The Overlooked Values of Working With a Staffing Service
Partnering with a staffing service can be defined as an agreement between a business and a staffing service where both parties profit from the relationship. Exactly what is that relationship? And how does each benefit? The answers to these questions are as varied as the types of problems businesses have. Consistent elements, however, are that both parties respect and trust each other, and by working closely, they find solutions where otherwise none might have been found. Partnering is more than just a good position fill, quality service or being responsive to business needs. Successful partnering brings long range strategic value to each organization, helping to increase productivity, control expenses and improve profitability.
Partnering is occurring for strategic purposes in countless businesses today. To illustrate the point, here are three case studies of how businesses are profiting by partnering with a staffing company.
Case Study #1
Industry: Manufacturer of cast aluminum products
Challenge: The client needed a variety of skilled workers for positions such as assembly, shipping, production lead, CNC machinist and CNC programmer. They traditionally used the temp-to-hire process but over the past year had been unable to find applicants with sufficient skills and experience.
Objectives: Find highly skilled employees to help reduce turnover.
Partnership: The staffing firm suggested that the manufacturer consider direct hire. The firm acknowledged that there are advantages to temp-to-hire, particularly the ability to "try the person out" before committing to hire, and the ability to avoid paying a direct hire fee. However, the disadvantage they have been experiencing is that temp-to-hire gives them access only to the unemployed. That group of workers is less than 10% of the available workforce. Direct hire opens up the pool of potential candidates to all those currently working, which is a much more substantial number of people.
The staffing firm also pointed out that their direct hire guarantee allowed them to "try the person out" and the fees compared well to the cost of cumulative temp bill rates.
Results: The manufacturer is now able to hire people for jobs that have been open for a year. In one case, a machinist who was working for $14.00/hour at another company was looking to find a job with pay more equal to his experience level. He was attracted to their position, which paid $18.00. He would not have considered the position had it been temp-to-hire.
Case Study #2
Industry: Healthcare, fully accredited network of HMOs
Challenge: In an industry that is being driven by cost control, a regional HMO in Orange County, California was experiencing growing labor costs and difficulties in finding and keeping temporary employees.
Objectives: Retention of a flexible workforce due to an internal headcount restriction and cost control.
Partnership: The HMO and a staffing service teamed to provide an innovative solution where after six months the contingent staff would transition to the staffing service employ. The employee would receive a comprehensive benefit package where costs would be shared between the staffing service and the HMO. Also, a cost reduction plan was implemented based on length of service of each employee. A partial list of the benefits are: holiday and vacation pay that mirrors that of the HMO's regular employees, health insurance, a 401k plan, direct payroll deposit, annual merit review, credit union and child care discount.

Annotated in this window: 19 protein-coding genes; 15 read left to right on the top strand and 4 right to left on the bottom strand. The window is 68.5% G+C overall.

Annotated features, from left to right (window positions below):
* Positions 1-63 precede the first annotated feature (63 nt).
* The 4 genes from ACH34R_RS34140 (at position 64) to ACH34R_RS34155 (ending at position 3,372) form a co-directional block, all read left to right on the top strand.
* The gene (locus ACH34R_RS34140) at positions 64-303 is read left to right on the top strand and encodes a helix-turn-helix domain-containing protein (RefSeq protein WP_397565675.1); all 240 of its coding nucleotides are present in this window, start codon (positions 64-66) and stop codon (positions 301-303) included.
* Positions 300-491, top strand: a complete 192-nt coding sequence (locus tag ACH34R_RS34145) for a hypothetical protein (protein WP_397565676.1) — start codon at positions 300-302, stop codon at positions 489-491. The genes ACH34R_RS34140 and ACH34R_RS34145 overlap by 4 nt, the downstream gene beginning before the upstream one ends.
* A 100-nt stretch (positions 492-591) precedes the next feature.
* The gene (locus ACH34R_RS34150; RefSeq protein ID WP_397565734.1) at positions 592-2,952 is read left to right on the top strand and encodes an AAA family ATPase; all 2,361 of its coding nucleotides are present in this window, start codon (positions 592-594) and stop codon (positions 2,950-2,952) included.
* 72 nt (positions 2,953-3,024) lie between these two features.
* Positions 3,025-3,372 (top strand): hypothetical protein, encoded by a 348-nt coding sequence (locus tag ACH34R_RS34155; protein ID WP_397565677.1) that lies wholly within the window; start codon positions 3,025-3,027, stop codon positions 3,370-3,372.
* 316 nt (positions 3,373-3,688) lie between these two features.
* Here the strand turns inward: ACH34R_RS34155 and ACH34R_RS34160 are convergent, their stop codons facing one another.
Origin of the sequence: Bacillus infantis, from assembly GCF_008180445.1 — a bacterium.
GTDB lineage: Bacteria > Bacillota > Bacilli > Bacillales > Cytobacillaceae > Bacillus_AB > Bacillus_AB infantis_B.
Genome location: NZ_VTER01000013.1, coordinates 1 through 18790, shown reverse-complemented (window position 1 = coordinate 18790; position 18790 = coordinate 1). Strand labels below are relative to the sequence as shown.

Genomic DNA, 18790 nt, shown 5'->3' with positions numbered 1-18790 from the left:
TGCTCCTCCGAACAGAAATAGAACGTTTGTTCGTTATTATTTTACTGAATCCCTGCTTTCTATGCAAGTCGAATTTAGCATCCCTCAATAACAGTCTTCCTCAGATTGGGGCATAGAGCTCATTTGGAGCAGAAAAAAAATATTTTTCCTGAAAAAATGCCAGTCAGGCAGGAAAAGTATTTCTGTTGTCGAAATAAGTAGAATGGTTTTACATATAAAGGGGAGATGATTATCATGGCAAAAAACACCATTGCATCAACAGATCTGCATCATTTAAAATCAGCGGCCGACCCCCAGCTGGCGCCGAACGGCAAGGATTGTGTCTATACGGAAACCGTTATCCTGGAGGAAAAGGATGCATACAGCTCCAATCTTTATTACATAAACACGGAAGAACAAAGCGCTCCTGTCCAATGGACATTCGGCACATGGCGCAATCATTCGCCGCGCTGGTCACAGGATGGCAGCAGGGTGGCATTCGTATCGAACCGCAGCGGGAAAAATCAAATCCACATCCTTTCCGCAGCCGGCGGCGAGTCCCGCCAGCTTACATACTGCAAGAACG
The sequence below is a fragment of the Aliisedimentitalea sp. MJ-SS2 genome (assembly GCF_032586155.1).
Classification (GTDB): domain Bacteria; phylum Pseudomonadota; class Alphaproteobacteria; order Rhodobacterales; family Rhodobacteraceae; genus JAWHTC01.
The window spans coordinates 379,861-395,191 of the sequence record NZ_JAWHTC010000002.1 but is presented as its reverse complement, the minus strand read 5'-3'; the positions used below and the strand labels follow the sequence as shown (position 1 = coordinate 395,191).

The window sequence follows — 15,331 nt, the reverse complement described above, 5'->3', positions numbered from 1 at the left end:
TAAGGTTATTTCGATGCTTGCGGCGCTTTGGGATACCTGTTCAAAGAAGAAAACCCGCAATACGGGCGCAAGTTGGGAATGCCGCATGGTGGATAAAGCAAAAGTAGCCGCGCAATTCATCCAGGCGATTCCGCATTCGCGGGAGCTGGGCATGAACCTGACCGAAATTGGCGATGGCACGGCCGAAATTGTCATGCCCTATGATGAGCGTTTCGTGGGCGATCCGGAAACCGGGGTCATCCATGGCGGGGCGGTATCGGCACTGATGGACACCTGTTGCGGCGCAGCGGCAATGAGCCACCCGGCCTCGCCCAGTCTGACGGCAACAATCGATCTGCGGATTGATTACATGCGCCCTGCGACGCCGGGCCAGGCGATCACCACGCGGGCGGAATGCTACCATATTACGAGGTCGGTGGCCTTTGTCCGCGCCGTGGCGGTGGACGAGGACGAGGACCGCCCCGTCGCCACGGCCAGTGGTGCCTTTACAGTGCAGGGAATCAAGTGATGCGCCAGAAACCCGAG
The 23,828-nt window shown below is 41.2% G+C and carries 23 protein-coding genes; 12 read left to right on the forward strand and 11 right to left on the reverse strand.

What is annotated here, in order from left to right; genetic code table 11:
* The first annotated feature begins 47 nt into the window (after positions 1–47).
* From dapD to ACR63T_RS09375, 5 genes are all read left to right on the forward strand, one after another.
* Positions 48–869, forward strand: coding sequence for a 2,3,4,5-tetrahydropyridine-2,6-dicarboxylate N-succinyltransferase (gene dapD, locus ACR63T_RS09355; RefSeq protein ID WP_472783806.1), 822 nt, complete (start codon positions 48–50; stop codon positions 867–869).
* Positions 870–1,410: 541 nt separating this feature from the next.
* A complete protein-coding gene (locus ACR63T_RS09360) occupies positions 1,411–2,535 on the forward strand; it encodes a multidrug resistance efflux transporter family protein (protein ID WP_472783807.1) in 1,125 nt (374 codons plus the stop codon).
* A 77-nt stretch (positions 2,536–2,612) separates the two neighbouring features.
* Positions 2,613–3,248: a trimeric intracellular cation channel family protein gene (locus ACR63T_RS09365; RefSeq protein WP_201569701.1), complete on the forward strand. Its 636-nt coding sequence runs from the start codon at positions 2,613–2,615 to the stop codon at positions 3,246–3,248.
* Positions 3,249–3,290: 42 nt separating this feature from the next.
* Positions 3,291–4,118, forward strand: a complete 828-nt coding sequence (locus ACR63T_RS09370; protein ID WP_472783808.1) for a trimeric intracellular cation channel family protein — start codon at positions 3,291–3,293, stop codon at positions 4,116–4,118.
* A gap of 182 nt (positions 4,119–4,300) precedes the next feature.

Results: This program began with seven employees, and now has over 40 employees participating. This comprehensive program has resulted in higher self-esteem of the contingent workers, higher productivity, lower turnover, reduced training expenses and increased employee referrals. In addition, the HMO has lowered its labor expenses and enjoyed increased profits.
Case Study #3
Industry: Public school district: substitute service, custodial, clerical and warehouse departments
Challenge: All substitute employees must meet the same employment requirements as current district employees. A strong union must agree to the staffing arrangement as part of its collective bargaining agreement. Finally, employees must be integrated into the system quickly and efficiently.
Objectives: Reduce payroll expenses, maintain high standard of employment and centralize scheduling and dispatching of staff while meeting the union's approval.
Partnership: A staffing service accepted the challenge and developed an innovative program. The staffing service agreed to accept current substitute employees onto their payroll. They also recruited new employees that met the district's standards (reading, background checks, etc.), and they centralized notification and dispatching of substitute employees to the appropriate work location.
Results: Working closely with the school district, the staffing service implemented a program that is proving to be a winning program for the district, its supervisors and the substitute employees. Due to the efficiencies gained from centralized staffing, the average hours worked per substitute increased over 200% from 15 hours to near 40 hours per week. This made the substitute employees happier and reduced turnover. Subsequently, the district spent less time on non-productive activity. The supervisors spent less time on paperwork and more time managing the staff. Also, the payroll and accounting departments had less paperwork due to less turnover and more work from fewer substitute employees. The district accomplished its overall goals of reduced payroll expense (less overtime due to more efficient scheduling) and greater productivity from its employees. The staffing service secured a long term contract for the partnering program allowing better planning and recruiting.
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